• Costa Rica Coffee Guide

German spelunker saved after 11 days in ‘most complex and extensive cave rescue operation ever’

June 19, 2014

MUNICH — Johann Westhauser, the spelunker trapped in Germany’s deepest cave after becoming injured by falling rock on June 8, reached the surface Thursday in a rescue effort that relied on help from six countries.

Westhauser, 52, a speleologist from Stuttgart, was hoisted on a stretcher from a depth of almost one kilometer (3,280 feet) in the Riesending cave system near the Bavarian town of Berchtesgaden. The task to bring him to safety, which began after he sustained skull and brain injuries in the accident, was completed late this morning, according to a press release from local authorities.

A crew of more than 100 doctors, engineers and emergency personnel collaborated to transport him through the maze that stretches for 19 kilometers inside the Untersberg massif, which straddles the German-Austrian border. Rescue teams from Germany, Switzerland, Austria, Italy, Croatia and Slovenia negotiated waterfalls, passages as narrow as a human body, and a 180-meter vertical shaft in temperatures close to freezing. Westhauser was part of the group that discovered the underground canyon in 1995.

“This has been the most complex and extensive cave rescue operation ever,” Andreas Baecker, a member of the Bavarian mountain rescue service, said in an earlier telephone interview.

Westhauser, who works at the Institute of Applied Physics at the Karlsruhe Institute of Technology, began exploring the cave after 2002 with a group of explorers from Bad Cannstatt, a district of Stuttgart. He was on an expedition with two others when the accident occurred in the early hours of June 8. One of the companions climbed back to the surface to raise the alarm.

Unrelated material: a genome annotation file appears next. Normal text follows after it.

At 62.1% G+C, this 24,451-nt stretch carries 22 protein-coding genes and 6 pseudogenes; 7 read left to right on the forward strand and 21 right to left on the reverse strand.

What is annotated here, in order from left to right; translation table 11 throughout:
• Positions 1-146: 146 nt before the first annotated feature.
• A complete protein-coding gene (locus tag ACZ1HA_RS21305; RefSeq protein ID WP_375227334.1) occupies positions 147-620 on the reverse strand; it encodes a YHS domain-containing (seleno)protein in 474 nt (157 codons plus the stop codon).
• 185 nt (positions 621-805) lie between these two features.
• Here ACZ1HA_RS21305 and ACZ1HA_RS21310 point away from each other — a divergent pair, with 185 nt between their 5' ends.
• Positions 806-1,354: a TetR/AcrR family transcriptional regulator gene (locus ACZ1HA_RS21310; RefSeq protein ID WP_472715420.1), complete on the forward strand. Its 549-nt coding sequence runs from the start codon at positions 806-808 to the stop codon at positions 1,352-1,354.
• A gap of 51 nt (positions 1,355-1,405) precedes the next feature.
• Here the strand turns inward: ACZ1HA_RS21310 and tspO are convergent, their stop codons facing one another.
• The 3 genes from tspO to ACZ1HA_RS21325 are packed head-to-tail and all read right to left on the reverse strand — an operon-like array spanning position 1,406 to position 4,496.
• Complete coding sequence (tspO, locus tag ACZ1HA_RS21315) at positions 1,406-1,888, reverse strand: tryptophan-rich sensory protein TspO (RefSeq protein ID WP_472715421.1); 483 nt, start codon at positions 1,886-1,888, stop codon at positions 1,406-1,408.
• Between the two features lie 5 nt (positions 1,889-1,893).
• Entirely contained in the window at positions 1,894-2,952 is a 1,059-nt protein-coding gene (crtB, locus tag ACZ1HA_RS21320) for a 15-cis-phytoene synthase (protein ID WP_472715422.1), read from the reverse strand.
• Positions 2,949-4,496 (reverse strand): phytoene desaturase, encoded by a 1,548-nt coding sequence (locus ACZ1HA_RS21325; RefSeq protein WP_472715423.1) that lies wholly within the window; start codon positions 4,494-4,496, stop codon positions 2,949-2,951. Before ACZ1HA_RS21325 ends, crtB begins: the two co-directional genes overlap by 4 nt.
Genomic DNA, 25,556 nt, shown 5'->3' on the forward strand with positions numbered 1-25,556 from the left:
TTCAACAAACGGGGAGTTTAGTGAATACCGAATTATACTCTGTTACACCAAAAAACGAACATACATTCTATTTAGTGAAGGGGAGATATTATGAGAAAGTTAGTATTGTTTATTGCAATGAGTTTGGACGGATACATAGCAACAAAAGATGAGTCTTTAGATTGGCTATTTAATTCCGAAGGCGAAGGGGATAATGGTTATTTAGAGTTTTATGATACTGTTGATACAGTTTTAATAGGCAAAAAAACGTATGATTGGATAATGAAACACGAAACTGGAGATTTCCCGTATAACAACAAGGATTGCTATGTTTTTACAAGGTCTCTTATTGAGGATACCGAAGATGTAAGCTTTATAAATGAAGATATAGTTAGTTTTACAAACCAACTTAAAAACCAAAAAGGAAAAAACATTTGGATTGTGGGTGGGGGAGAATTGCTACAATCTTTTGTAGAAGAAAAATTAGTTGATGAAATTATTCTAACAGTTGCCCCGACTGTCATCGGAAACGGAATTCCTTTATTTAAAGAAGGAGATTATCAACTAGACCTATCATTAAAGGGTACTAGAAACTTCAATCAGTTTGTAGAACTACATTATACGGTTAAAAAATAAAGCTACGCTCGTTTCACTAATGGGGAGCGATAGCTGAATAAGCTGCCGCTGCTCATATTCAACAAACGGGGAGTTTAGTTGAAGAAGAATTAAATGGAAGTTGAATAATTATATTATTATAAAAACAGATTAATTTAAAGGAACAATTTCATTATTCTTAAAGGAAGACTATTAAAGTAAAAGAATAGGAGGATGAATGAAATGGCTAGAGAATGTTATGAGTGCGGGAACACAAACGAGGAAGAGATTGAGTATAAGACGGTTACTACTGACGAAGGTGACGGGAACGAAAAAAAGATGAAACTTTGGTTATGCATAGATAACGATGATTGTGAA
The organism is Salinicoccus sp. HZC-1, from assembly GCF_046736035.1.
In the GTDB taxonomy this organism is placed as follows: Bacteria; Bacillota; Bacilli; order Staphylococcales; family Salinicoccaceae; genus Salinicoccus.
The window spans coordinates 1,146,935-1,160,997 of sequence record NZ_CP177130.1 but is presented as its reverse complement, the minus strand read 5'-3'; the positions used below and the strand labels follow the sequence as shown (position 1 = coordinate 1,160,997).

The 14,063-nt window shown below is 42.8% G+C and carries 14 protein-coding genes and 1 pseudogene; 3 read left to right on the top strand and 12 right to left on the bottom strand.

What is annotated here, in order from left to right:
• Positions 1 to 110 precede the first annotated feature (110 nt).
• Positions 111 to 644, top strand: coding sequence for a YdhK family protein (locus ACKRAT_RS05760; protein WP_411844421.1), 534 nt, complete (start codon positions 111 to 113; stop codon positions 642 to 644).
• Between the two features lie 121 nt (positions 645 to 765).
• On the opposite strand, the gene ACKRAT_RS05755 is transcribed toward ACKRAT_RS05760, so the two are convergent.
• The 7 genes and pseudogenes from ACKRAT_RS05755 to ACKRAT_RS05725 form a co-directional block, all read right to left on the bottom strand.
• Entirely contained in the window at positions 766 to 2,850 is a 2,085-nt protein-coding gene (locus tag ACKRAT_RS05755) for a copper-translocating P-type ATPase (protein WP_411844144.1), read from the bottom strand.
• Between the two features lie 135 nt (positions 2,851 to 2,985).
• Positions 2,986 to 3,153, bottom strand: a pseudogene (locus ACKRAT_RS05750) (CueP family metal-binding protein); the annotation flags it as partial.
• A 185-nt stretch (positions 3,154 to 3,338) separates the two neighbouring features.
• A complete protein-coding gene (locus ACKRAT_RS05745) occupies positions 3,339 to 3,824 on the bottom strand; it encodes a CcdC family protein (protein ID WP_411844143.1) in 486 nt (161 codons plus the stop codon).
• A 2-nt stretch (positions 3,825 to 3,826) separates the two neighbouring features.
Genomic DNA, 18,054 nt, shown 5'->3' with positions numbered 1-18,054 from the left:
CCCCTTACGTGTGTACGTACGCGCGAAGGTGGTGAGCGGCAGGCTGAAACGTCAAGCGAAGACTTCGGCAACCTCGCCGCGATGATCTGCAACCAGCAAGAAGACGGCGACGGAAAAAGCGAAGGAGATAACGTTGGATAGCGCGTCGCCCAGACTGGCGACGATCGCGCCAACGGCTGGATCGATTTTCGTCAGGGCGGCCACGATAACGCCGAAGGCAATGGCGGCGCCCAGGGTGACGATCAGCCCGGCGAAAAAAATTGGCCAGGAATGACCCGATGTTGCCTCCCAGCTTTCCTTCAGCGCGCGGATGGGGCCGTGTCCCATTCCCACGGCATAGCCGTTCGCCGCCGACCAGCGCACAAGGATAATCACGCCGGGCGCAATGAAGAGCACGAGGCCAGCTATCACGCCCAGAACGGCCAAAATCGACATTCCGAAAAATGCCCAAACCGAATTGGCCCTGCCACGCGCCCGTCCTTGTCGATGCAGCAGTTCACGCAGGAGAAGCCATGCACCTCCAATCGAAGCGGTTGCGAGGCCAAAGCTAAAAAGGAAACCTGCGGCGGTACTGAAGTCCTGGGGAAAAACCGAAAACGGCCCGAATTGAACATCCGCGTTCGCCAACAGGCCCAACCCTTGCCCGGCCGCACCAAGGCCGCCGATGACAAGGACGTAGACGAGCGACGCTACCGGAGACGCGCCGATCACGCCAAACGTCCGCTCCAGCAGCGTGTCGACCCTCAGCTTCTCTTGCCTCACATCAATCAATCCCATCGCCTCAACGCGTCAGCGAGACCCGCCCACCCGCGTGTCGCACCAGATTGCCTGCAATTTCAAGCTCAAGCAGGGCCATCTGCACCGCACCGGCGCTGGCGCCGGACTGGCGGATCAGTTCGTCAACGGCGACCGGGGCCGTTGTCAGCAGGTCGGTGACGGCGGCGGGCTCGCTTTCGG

The rescue operation included the installation of a communication system, five camps and more than four kilometers of rope as well as special safety installations such as iron rungs and pegs drilled into the rockface.

Westhauser was carried by teams, who replaced each other at intervals because of the physical exertion of the task. The entrance to the cave is at a height of about 1,800 meters (5,905 feet) in the Bavarian Alps.

Fahmy reported from Berlin.

© 2014, Bloomberg News

You may be interested

Costa Rica stresses protocols as cases, hospitalizations increase
Costa Rica
9 views
Costa Rica
9 views

Costa Rica stresses protocols as cases, hospitalizations increase

Alejandro Zúñiga - April 13, 2021

Health Minister Daniel Salas on Monday warned of rising coronavirus cases and hospitalizations in Costa Rica, and he reminded Ticos…

Super Tuesday: Costa Rican soccer stars to feature today
Keylor Navas
1327 views
Keylor Navas
1327 views

Super Tuesday: Costa Rican soccer stars to feature today

The Tico Times - April 13, 2021

It's a big day for lovers of Costa Rican soccer. At 1 p.m. CST, goalkeeper Keylor Navas and PSG will…

Businessman Guillermo Lasso wins Ecuadorian election, vows to change ‘destiny’
Ecuador
8 views
Ecuador
8 views

Businessman Guillermo Lasso wins Ecuadorian election, vows to change ‘destiny’

Hector Velasco / AFP - April 12, 2021

Former banker Guillermo Lasso pledged to change crisis-wracked Ecuador's "destiny" after overcoming leftist economist Andres Arauz in the country's presidential…